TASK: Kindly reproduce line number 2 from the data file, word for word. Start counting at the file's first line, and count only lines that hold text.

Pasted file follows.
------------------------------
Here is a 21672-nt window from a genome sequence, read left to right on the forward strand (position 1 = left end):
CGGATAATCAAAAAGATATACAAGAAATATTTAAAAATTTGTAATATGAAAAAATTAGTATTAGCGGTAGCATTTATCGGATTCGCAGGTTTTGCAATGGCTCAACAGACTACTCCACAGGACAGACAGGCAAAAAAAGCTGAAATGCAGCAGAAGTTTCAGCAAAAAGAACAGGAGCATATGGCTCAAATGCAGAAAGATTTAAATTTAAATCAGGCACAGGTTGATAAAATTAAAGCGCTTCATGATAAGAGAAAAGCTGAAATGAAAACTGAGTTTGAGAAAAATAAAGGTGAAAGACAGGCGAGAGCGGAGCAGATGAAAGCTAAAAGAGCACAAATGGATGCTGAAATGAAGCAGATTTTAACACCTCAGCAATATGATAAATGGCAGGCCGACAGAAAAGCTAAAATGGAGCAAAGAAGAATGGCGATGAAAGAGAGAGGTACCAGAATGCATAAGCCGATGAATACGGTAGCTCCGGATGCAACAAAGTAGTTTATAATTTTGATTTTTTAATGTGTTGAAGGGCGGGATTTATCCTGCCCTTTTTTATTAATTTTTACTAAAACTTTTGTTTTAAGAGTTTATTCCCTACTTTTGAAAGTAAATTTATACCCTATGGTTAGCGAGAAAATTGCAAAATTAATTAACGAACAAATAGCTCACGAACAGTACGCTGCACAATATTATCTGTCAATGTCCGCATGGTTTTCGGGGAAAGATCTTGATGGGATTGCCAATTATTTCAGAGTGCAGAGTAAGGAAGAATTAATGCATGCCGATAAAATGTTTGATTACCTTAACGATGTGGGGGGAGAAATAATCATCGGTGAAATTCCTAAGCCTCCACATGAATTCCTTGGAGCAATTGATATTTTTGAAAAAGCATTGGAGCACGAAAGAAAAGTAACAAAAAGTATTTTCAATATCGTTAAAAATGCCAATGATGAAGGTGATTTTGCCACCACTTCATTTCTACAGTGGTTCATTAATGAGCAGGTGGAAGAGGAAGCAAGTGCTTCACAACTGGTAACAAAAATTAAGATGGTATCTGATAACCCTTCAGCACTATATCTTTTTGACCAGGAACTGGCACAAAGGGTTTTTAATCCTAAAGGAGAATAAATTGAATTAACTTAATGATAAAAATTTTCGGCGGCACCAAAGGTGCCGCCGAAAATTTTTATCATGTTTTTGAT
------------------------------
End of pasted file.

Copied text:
CGGATAATCAAAAAGATATACAAGAAATATTTAAAAATTTGTAATATGAAAAAATTAGTATTAGCGGTAGCATTTATCGGATTCGCAGGTTTTGCAATGGCTCAACAGACTACTCCACAGGACAGACAGGCAAAAAAAGCTGAAATGCAGCAGAAGTTTCAGCAAAAAGAACAGGAGCATATGGCTCAAATGCAGAAAGATTTAAATTTAAATCAGGCACAGGTTGATAAAATTAAAGCGCTTCATGATAAGAGAAAAGCTGAAATGAAAACTGAGTTTGAGAAAAATAAAGGTGAAAGACAGGCGAGAGCGGAGCAGATGAAAGCTAAAAGAGCACAAATGGATGCTGAAATGAAGCAGATTTTAACACCTCAGCAATATGATAAATGGCAGGCCGACAGAAAAGCTAAAATGGAGCAAAGAAGAATGGCGATGAAAGAGAGAGGTACCAGAATGCATAAGCCGATGAATACGGTAGCTCCGGATGCAACAAAGTAGTTTATAATTTTGATTTTTTAATGTGTTGAAGGGCGGGATTTATCCTGCCCTTTTTTATTAATTTTTACTAAAACTTTTGTTTTAAGAGTTTATTCCCTACTTTTGAAAGTAAATTTATACCCTATGGTTAGCGAGAAAATTGCAAAATTAATTAACGAACAAATAGCTCACGAACAGTACGCTGCACAATATTATCTGTCAATGTCCGCATGGTTTTCGGGGAAAGATCTTGATGGGATTGCCAATTATTTCAGAGTGCAGAGTAAGGAAGAATTAATGCATGCCGATAAAATGTTTGATTACCTTAACGATGTGGGGGGAGAAATAATCATCGGTGAAATTCCTAAGCCTCCACATGAATTCCTTGGAGCAATTGATATTTTTGAAAAAGCATTGGAGCACGAAAGAAAAGTAACAAAAAGTATTTTCAATATCGTTAAAAATGCCAATGATGAAGGTGATTTTGCCACCACTTCATTTCTACAGTGGTTCATTAATGAGCAGGTGGAAGAGGAAGCAAGTGCTTCACAACTGGTAACAAAAATTAAGATGGTATCTGATAACCCTTCAGCACTATATCTTTTTGACCAGGAACTGGCACAAAGGGTTTTTAATCCTAAAGGAGAATAAATTGAATTAACTTAATGATAAAAATTTTCGGCGGCACCAAAGGTGCCGCCGAAAATTTTTATCATGTTTTTGAT